. Although Lorcaserin has much higher affinity for 5HT2c receptors over the sister type 2a and 2b receptors, it still does have activity for these at higher doses.
One criticism of Lorcaserin is based in this: Although the potent appetite suppressive effects of 5HT2c agonists are well known, cross-reactivity with the 2a and 2b receptors prevented higher doses of Lorcaserin being administered to maintain its safety profile. Thus, the modest efficacy seen with Lorcaserin could be increased if it could be dosed higher safely; but it can’t. Thus, its window of safety and efficacy is very small. So yes, if used as directed, Lorcaserin is safe, but it isn’t very far from not being safe either. This is likely to make the FDA review panel very nervous; if patients believe the drug is safe, why not take more to increase the efficacy? Why won’t doctors prescribe higher doses “off label” and/or combine it with other diet drugs?
Part of this may be satisfied by an aggressive risk mitigation strategy (REMS); which ARNA has been criticized for not having adequately designed. This puts it at significant risk for rejection.
Interestingly enough, the idea of Lorcaserin was designed around dexfenfluramine, also known as Redux, which was pulled from the market in 1997 due to cardiac side effects. Dexfenfluramine is related to fenfluramine, the heart-attack causing component of the diet drug Fen-phen. The safety side effects of both of these were solved by the creation of sibutramine, which was thought to be a safer alternative. In case you haven’t made the connection just now, sibutramine is known as Meridia.
So as I mentioned before, Lorcaserin is trying a similar approach in supressing appetite as Merida, but unfortunately seems to be taking too similar of a biochemical approach as well. Lorcaserin is being touted as a “modestly effective but safe drug” which is avoiding the pitfalls of all its predecessors. Certainly this seemed a good plan of action several years ago when Lorcaserin went into clinical development, but unfortunately recent events surrounding Merida have cast a long shadow on Lorcaserin. And worse yet, that shadow does not have to be too long, as very same Metabolic Drugs Advisory Committee will be reviewing Meridia the day before Lorcaserin.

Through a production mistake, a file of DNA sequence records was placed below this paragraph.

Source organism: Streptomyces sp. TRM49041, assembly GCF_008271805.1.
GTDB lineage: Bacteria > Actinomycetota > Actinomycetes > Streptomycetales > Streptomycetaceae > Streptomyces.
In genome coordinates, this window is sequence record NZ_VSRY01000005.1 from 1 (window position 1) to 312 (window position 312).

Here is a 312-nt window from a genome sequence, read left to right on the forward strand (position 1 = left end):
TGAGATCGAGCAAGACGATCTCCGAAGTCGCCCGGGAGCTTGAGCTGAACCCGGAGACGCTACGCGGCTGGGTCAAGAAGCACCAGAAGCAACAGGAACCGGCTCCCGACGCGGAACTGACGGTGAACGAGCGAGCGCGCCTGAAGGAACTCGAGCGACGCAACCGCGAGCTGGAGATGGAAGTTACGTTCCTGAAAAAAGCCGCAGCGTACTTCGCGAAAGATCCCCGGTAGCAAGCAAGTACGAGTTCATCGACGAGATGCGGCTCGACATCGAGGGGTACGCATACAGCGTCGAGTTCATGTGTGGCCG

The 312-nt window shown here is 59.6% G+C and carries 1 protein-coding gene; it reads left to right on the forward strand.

The Endocrinologic and Metabolic Drugs Advisory Committee review panel is meeting September 16th to discuss Lorcaserin and December 7th to discuss Contrave. The FDA is expected to make a final decision on Lorcaserin by October 22, 2010 and Contrave by January 31, 2011. The timing of these panels and PDFUA dates is very interesting: Investors will have the opportunity to hear about the Meridia and Lorcaserin panel review and final FDA decision on Qnexa before the panel meets to discuss Contrave.
Any number of mixed outcomes can cause a variety of price movements in VVUS, ARNA, and OREX. A negative Meridia and/or Lorcaserin review panel will shake not only ARNA but OREX investors as well. Positive reviews from the panels may have the opposite effect, or a mixed effect on ARNA and OREX as ARNA investors take heart and OREX investors still need to wait for their judgement. A negative Lorcaserin review followed by a FDA rejection for Qnexa may further shake all investors. A negative Lorcaserin review followed by FDA approval of Qnexa will have a mixed effect, on ARNA and OREX as clearly Qnexa is the most effective drug. And so on….
Personally, I would not want to have a position in any of these stocks at this critical juncture.
Author's note, Sept. 9, 2010: Due to the overwhelming response to this article, I cannot continue
responding to all the comments. Thanks for your interest and the many insightful comments which have helped readers form opinions on this situation. I look forward to hearing the outcome of the FDA review
panels and FDA decisions for all these drugs.
Disclosure: No positions in any of the stocks mentioned